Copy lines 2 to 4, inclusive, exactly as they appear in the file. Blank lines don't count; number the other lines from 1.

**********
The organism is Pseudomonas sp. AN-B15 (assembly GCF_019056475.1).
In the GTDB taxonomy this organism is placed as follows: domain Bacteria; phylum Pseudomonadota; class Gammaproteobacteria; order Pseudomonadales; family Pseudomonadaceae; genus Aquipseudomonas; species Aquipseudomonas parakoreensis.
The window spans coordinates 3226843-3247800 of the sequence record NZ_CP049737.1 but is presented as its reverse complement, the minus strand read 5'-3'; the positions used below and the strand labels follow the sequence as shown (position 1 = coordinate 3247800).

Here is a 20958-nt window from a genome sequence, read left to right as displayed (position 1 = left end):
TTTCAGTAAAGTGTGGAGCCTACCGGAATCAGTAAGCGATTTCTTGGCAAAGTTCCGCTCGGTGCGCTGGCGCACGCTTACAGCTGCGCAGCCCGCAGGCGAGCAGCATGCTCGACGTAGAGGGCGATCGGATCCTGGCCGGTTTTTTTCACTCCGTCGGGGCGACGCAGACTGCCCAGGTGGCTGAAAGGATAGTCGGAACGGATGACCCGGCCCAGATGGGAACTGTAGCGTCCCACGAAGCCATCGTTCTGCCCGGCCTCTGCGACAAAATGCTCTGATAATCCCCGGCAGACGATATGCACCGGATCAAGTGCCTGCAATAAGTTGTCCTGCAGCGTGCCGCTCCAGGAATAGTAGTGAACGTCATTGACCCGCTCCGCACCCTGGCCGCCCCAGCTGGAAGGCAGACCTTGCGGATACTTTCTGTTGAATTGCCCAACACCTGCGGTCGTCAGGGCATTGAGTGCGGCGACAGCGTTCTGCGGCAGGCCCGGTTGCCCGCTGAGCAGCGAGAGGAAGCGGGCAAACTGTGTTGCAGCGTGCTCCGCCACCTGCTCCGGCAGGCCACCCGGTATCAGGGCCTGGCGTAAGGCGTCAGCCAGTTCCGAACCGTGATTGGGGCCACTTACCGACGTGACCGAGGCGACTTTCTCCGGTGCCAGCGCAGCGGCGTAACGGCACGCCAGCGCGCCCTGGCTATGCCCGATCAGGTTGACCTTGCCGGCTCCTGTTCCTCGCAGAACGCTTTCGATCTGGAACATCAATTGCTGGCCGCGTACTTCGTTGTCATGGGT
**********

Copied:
In the GTDB taxonomy this organism is placed as follows: domain Bacteria; phylum Pseudomonadota; class Gammaproteobacteria; order Pseudomonadales; family Pseudomonadaceae; genus Aquipseudomonas; species Aquipseudomonas parakoreensis.
The window spans coordinates 3226843-3247800 of the sequence record NZ_CP049737.1 but is presented as its reverse complement, the minus strand read 5'-3'; the positions used below and the strand labels follow the sequence as shown (position 1 = coordinate 3247800).

Here is a 20958-nt window from a genome sequence, read left to right as displayed (position 1 = left end):